Given the rapidly evolving changes to our healthcare system, as well as the overwhelming volume of content that healthcare professionals (HCP) are faced with daily across channels, a defined HCP communication strategy at the therapeutic and brand level is more important than ever for the pharmaceutical industry. To compete in this dynamic and over-saturated market, pharma companies must shift their approach to focus less on the individual campaign and more on an enterprise-wide strategy that places the customer at the center of the business.
The pharmaceutical rep has been increasingly losing its impact and reach, making it imperative for the industry to understand and redefine/reinvent that role, as pharma companies shift toward engaging with individual HCPs, and reinforcing existing relationships with every interaction. While the approach is to leverage all touchpoints into a people-based marketing framework, the real context is customer centricity, and the solution just might be a “rep franchise.”
Consider that physician promotions are oversaturating the market, with the average primary care physician (PCP) now receiving almost 300 communications per month across all touchpoints – a three-fold increase from 2010. Furthermore, with the exception of inbound, content-rich initiatives, promotional engagement has been declining for over five years. Combine this with the fact that physician interest in beyond-the-pill programs and new, tech-driven care models are exploding, there is ample opportunity, and rationale to energize rep roles and relationships.
To take advantage of this opportunity and overcome “tune out,” the pharma industry needs to invest in people-based marketing strategies. The front end of this equation is about reducing advertising waste, while improving the value of the content, promotional efficiency of online marketing initiatives, and personalization based on preferences. This approach is validated by the fact that HCP audiences and end-user customers are slowly pulling away from listening to companies via the traditional modeling, especially face-to-face detailing – which reinforces pharma’s need to raise its digital stakes.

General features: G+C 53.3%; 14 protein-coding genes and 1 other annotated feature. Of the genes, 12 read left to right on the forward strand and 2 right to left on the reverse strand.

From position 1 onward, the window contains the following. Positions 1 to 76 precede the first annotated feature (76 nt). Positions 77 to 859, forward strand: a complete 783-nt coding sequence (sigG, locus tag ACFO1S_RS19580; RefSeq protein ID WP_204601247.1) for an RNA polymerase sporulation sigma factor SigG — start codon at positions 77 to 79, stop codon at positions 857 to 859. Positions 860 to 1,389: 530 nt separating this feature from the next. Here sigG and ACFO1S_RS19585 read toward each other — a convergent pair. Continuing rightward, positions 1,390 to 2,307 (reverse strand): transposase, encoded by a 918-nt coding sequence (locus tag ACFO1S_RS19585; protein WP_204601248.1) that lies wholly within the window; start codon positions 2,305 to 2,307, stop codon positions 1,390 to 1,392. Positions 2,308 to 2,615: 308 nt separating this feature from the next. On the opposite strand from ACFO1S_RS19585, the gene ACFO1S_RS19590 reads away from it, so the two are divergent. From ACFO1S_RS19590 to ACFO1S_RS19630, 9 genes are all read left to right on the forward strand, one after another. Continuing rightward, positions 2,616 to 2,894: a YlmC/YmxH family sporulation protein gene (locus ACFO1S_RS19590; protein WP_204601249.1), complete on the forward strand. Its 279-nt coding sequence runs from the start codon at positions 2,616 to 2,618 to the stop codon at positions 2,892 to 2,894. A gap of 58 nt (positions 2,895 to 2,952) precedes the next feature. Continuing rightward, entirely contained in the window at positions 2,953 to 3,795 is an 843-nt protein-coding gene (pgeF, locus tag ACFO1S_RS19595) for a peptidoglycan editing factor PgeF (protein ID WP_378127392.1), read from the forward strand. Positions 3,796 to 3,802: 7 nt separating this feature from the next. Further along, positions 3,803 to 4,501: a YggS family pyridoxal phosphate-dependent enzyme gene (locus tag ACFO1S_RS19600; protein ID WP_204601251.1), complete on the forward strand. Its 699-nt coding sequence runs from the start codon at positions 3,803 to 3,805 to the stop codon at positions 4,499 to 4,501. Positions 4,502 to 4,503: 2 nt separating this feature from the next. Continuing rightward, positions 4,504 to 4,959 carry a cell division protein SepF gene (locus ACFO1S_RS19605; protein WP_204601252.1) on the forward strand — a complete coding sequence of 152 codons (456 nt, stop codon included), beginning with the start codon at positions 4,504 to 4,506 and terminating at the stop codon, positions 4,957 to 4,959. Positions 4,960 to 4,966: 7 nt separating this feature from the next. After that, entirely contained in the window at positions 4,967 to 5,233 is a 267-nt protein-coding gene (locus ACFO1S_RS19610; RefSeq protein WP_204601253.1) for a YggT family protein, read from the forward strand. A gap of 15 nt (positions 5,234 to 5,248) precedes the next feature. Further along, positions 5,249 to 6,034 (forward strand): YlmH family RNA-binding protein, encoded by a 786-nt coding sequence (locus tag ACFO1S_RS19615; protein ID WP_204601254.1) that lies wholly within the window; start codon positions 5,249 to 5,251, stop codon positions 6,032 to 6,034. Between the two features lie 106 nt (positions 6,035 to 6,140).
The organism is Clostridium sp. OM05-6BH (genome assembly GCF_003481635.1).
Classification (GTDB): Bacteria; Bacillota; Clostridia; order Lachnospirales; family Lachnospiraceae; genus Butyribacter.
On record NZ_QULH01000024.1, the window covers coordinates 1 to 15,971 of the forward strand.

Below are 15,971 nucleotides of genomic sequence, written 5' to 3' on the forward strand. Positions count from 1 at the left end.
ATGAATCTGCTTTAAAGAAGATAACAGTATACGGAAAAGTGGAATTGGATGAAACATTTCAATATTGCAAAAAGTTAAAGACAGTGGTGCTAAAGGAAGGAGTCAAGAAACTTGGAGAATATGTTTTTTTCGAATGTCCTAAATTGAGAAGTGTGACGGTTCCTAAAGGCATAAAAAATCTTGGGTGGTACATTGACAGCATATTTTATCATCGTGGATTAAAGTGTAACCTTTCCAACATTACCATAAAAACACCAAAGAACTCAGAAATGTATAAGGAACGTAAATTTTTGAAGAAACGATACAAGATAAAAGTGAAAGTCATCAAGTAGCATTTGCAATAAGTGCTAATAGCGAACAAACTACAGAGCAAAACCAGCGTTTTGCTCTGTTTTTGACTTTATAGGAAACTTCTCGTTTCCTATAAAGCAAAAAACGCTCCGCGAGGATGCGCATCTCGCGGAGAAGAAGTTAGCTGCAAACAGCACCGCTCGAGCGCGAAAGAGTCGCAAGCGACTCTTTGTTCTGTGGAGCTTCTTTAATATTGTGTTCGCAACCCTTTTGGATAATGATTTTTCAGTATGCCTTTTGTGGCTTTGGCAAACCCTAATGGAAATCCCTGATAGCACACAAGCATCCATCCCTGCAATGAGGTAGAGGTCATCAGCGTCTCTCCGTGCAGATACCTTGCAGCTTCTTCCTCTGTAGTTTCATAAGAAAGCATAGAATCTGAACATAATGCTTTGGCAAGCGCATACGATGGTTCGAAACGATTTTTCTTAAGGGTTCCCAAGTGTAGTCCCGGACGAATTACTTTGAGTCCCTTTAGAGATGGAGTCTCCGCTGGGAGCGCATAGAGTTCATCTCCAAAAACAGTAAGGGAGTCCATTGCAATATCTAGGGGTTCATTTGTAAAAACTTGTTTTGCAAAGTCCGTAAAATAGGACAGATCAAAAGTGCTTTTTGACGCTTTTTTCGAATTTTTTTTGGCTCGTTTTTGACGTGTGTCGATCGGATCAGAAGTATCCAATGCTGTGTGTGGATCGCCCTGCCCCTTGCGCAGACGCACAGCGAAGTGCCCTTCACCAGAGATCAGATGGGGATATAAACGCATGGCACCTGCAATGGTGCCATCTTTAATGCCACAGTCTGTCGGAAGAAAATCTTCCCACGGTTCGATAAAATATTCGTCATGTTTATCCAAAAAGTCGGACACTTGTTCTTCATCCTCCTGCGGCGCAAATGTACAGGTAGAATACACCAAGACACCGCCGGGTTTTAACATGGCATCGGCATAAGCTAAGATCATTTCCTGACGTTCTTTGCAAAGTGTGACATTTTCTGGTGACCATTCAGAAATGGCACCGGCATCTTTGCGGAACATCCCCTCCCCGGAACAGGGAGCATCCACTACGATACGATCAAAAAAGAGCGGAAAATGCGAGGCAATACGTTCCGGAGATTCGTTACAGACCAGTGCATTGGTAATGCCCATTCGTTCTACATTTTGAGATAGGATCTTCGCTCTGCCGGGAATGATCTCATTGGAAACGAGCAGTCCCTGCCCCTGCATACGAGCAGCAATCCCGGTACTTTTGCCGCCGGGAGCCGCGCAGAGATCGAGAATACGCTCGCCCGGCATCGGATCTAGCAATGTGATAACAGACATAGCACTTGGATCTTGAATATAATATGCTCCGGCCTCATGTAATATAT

Just because face-to-face interactions are diminishing, doesn’t mean the end of the sales rep is near, or that pharma should neglect physician engagement. Instead pharma needs to rethink the role of the rep, and leverage a variety of tools, especially within the digital space, to facilitate communication and engagement through rep orchestrated personalized, branded content targeted at physician needs, combined with an understanding of the elements that can have a genuine influence on engagement, relevance, reach and ultimately, relationships.
To learn more, download Merkle’s report titled “Energizing the Local Rep Franchise: Pharmaceutical Companies are Creating Competitive Advantage Through-People Based Marketing” and stay tuned for a second blog post that will dive into the rep franchise model.